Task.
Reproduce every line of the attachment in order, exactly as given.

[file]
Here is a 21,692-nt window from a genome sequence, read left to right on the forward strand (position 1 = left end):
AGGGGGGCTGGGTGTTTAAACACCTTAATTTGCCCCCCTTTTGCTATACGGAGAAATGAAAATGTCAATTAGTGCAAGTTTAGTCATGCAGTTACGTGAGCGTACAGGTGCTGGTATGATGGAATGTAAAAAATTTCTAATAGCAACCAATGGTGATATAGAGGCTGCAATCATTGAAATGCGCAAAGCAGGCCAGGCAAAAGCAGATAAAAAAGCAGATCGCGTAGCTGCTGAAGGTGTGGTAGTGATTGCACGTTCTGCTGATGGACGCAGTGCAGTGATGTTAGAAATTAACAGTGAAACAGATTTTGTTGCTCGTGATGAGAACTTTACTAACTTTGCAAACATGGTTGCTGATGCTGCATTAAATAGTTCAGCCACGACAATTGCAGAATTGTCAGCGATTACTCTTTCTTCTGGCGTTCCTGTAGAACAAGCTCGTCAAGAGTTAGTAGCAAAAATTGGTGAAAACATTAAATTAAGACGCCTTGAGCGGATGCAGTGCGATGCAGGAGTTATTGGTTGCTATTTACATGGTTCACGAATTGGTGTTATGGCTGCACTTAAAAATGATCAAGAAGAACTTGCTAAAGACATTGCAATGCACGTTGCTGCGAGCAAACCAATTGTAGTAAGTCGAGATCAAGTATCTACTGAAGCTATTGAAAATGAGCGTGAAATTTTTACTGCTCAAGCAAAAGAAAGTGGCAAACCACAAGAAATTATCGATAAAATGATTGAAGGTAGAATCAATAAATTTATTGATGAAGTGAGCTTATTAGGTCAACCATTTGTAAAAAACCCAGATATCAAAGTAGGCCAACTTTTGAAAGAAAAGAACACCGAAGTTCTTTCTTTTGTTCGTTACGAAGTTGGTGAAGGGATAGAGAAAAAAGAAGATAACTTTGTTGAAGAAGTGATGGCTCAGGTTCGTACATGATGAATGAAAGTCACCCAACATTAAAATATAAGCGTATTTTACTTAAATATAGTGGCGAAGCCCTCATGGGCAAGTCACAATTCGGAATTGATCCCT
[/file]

Here is a 21,692-nt window from a genome sequence, read left to right on the forward strand (position 1 = left end):
AGGGGGGCTGGGTGTTTAAACACCTTAATTTGCCCCCCTTTTGCTATACGGAGAAATGAAAATGTCAATTAGTGCAAGTTTAGTCATGCAGTTACGTGAGCGTACAGGTGCTGGTATGATGGAATGTAAAAAATTTCTAATAGCAACCAATGGTGATATAGAGGCTGCAATCATTGAAATGCGCAAAGCAGGCCAGGCAAAAGCAGATAAAAAAGCAGATCGCGTAGCTGCTGAAGGTGTGGTAGTGATTGCACGTTCTGCTGATGGACGCAGTGCAGTGATGTTAGAAATTAACAGTGAAACAGATTTTGTTGCTCGTGATGAGAACTTTACTAACTTTGCAAACATGGTTGCTGATGCTGCATTAAATAGTTCAGCCACGACAATTGCAGAATTGTCAGCGATTACTCTTTCTTCTGGCGTTCCTGTAGAACAAGCTCGTCAAGAGTTAGTAGCAAAAATTGGTGAAAACATTAAATTAAGACGCCTTGAGCGGATGCAGTGCGATGCAGGAGTTATTGGTTGCTATTTACATGGTTCACGAATTGGTGTTATGGCTGCACTTAAAAATGATCAAGAAGAACTTGCTAAAGACATTGCAATGCACGTTGCTGCGAGCAAACCAATTGTAGTAAGTCGAGATCAAGTATCTACTGAAGCTATTGAAAATGAGCGTGAAATTTTTACTGCTCAAGCAAAAGAAAGTGGCAAACCACAAGAAATTATCGATAAAATGATTGAAGGTAGAATCAATAAATTTATTGATGAAGTGAGCTTATTAGGTCAACCATTTGTAAAAAACCCAGATATCAAAGTAGGCCAACTTTTGAAAGAAAAGAACACCGAAGTTCTTTCTTTTGTTCGTTACGAAGTTGGTGAAGGGATAGAGAAAAAAGAAGATAACTTTGTTGAAGAAGTGATGGCTCAGGTTCGTACATGATGAATGAAAGTCACCCAACATTAAAATATAAGCGTATTTTACTTAAATATAGTGGCGAAGCCCTCATGGGCAAGTCACAATTCGGAATTGATCCCT